false arguments: ipse dixit

The phrase ‘ipse dixit’ means ‘he himself said it.’ The term is used to describe a type of argument in which the person presents one or more assertions, as if each statement were certainly true, but without any support. This is a common type of false argument used today.

Among Catholics, this argument often takes the form of a series of assertions about what the Church does and does not teach: “The Church teaches this; the Church does not teach that. Holy Mother Church does not consider that to be true, but only this.” Now if the Church does teach what is being asserted, and if this is (or should be) common knowledge among Catholics, then it is fine to make such assertions. However, even when true, an unsupported statement is not a philosophical or theological argument. Although it is sometimes useful to make a series of assertions about what the Church teaches, it is more useful if each assertion is supported with a theological argument, including perhaps some quotes from Saints, quotes from Sacred Scripture, or quotes from magisterial documents.

The problem is that many Catholics are ignorant as to what the Church actually teaches. And yet they take it upon themselves to teach and correct others, based on their own ignorance and misunderstanding. This happens quite often online. And when the person making these baseless assertions is anonymous, the situation is even more ridiculous.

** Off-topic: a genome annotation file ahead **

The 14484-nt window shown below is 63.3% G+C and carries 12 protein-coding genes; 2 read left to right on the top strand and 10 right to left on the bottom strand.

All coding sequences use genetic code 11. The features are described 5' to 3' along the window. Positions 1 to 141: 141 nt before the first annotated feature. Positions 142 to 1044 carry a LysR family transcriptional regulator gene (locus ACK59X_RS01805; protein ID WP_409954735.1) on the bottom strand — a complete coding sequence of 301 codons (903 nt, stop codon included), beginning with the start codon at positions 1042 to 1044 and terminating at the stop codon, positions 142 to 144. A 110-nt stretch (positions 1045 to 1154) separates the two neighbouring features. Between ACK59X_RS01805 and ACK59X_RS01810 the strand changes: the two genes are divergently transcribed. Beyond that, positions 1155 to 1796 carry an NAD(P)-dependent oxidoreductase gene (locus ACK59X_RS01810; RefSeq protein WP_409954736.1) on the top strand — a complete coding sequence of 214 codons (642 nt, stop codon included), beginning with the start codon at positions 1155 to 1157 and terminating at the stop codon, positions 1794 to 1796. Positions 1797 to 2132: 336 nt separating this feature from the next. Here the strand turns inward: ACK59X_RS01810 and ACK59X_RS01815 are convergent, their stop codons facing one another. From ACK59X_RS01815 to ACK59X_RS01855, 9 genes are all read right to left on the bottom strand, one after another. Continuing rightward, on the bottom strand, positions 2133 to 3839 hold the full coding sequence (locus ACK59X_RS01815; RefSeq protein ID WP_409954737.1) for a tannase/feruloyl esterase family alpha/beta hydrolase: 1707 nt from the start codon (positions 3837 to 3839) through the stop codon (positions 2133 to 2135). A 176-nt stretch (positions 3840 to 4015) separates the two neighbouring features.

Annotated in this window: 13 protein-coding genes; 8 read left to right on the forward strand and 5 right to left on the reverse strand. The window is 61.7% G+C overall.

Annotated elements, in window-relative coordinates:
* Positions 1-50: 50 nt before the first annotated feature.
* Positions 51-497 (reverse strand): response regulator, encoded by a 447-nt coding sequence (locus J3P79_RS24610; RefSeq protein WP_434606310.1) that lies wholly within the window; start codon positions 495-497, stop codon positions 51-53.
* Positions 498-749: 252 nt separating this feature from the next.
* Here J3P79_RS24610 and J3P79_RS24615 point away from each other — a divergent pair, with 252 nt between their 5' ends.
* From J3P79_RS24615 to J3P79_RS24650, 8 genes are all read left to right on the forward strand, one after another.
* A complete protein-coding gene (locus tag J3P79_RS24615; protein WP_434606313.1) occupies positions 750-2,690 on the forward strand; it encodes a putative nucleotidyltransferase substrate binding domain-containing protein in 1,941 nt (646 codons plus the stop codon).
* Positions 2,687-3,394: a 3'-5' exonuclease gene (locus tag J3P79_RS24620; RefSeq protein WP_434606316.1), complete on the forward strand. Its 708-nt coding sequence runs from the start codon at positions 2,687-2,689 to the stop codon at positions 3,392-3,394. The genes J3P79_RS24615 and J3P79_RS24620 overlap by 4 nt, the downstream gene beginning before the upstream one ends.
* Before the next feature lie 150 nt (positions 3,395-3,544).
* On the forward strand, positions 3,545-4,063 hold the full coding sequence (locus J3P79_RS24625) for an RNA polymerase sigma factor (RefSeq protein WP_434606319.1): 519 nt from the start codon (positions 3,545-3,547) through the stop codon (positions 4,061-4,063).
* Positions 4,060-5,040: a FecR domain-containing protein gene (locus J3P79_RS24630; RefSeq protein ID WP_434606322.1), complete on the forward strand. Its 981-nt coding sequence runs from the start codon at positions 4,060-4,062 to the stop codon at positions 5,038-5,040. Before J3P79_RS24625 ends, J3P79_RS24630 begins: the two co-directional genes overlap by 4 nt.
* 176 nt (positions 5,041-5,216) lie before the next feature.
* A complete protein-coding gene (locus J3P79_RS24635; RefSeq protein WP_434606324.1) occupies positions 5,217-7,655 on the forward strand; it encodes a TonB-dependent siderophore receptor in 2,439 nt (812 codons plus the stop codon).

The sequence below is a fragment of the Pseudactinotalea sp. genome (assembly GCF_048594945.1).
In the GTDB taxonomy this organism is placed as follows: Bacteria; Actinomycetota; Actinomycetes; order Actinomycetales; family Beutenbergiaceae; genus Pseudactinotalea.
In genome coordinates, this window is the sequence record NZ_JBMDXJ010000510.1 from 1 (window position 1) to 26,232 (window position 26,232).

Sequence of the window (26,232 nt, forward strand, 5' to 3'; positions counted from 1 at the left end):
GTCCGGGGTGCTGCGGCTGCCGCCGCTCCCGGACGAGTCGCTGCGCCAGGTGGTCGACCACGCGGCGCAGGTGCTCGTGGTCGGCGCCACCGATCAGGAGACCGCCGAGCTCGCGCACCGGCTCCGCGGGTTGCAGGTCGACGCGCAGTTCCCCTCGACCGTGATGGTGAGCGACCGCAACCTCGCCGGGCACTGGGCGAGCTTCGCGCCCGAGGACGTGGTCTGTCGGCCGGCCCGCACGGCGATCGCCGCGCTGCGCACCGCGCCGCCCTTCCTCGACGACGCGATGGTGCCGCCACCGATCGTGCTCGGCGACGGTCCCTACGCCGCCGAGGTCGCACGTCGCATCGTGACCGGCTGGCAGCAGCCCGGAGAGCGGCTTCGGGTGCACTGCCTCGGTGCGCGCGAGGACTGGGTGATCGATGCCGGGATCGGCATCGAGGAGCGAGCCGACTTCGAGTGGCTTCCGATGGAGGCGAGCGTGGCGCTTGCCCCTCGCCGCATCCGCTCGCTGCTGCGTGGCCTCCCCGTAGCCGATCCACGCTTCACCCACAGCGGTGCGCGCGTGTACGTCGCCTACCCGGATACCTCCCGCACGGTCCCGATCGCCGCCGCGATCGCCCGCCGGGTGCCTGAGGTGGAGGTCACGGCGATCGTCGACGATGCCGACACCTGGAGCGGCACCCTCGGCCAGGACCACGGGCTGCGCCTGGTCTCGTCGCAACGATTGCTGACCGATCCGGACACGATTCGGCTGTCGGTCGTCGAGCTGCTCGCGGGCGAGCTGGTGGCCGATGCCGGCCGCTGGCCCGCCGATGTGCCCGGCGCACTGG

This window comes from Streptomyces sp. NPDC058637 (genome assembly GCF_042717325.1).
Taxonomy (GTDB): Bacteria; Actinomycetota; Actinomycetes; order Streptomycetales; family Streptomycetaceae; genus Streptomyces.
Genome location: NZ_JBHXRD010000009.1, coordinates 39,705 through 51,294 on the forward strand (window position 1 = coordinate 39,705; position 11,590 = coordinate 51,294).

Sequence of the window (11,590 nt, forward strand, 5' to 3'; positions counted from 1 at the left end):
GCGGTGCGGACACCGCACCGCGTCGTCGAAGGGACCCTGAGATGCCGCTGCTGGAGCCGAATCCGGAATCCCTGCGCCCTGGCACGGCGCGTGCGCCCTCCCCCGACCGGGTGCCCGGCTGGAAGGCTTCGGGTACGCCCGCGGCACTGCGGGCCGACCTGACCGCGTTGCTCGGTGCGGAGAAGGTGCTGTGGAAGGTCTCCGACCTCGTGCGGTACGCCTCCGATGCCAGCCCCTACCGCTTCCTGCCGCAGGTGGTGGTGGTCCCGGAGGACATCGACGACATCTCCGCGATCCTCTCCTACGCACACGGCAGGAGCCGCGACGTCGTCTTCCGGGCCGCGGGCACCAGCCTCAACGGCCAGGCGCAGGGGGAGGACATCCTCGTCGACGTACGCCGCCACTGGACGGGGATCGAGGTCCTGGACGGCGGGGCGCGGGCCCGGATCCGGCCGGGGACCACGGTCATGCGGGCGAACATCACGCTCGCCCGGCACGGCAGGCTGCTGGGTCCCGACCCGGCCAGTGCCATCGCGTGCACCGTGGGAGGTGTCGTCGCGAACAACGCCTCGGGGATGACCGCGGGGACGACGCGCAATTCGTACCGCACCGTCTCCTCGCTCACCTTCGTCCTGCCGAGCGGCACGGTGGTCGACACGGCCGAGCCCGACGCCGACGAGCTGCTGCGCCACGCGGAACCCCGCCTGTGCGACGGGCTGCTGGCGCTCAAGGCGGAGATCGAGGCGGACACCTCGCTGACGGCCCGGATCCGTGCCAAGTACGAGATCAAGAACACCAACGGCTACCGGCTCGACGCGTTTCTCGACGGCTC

In effect:
“This is true. Believe it because I say that it is true.”
But who are you?
“I wish to remain anonymous.”
But you are making a claim about a grave matter of faith or morals. Why should anyone believe the unsupported claims of an anonymous person? “Because other anonymous persons agree with me.”

They hide behind anonymity. They never accept correction. No opposing theological argument is worthy of consideration. All magisterial quotes, contradicting their position, are dismissed as a misinterpretation. They present no real theological argument of their own.

And yet, the ‘ipse dixit’ argument is surprisingly effective, when it tells people what they want to hear.

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